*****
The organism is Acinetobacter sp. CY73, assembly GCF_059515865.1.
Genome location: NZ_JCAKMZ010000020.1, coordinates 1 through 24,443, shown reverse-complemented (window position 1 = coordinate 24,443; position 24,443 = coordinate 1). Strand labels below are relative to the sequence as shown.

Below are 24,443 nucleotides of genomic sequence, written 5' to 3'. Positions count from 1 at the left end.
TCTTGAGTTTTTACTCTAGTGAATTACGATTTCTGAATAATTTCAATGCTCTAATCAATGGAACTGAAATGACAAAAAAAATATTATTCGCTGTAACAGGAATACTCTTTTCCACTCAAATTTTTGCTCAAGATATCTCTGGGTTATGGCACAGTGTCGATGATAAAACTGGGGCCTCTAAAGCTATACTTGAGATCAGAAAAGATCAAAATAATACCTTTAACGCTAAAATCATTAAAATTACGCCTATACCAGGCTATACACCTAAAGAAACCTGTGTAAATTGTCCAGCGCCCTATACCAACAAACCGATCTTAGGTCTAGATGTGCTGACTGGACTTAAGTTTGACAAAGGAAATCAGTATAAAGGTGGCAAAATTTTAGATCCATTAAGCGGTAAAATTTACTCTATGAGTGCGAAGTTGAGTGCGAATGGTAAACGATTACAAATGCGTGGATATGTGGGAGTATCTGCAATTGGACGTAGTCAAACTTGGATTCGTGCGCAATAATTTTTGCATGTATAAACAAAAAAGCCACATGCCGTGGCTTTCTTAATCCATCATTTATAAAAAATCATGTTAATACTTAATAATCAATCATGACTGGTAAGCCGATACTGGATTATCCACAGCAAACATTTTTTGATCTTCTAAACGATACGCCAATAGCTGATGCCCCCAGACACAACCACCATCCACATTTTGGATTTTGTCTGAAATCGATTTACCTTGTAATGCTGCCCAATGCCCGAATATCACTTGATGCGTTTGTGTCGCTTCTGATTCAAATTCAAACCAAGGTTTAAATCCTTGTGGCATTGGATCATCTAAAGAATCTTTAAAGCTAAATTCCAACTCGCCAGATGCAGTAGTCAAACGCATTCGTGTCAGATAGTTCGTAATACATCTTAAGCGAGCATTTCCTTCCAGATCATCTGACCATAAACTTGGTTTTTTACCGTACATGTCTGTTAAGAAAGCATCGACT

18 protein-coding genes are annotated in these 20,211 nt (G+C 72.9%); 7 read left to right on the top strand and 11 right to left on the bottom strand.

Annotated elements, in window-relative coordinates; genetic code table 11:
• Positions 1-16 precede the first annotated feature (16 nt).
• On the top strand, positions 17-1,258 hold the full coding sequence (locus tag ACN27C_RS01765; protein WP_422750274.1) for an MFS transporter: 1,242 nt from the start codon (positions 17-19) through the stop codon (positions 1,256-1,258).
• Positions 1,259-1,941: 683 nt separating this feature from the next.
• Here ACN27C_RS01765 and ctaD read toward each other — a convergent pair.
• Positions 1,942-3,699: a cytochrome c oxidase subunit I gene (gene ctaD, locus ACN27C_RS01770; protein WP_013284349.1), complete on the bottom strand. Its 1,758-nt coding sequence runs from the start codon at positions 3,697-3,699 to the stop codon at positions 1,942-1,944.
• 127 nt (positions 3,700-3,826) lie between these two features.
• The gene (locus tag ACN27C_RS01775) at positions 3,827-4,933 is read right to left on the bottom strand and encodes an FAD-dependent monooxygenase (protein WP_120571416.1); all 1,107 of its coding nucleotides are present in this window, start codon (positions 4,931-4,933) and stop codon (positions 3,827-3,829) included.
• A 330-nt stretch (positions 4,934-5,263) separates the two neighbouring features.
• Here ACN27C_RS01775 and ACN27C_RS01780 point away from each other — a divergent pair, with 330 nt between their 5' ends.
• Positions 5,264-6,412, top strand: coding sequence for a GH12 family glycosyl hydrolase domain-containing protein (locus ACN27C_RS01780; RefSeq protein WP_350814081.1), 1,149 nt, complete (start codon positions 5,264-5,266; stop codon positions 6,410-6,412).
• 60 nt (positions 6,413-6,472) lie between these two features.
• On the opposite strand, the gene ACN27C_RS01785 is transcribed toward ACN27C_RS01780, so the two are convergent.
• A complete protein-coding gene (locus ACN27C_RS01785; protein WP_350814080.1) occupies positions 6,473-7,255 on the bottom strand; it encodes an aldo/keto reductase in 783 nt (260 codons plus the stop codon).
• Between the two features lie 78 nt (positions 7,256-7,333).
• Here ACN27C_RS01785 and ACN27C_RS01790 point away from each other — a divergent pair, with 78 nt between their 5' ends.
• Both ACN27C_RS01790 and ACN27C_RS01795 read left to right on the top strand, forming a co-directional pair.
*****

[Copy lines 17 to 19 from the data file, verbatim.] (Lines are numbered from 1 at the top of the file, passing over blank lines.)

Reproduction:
• 60 nt (positions 6,413-6,472) lie between these two features.
• On the opposite strand, the gene ACN27C_RS01785 is transcribed toward ACN27C_RS01780, so the two are convergent.
• A complete protein-coding gene (locus ACN27C_RS01785; protein WP_350814080.1) occupies positions 6,473-7,255 on the bottom strand; it encodes an aldo/keto reductase in 783 nt (260 codons plus the stop codon).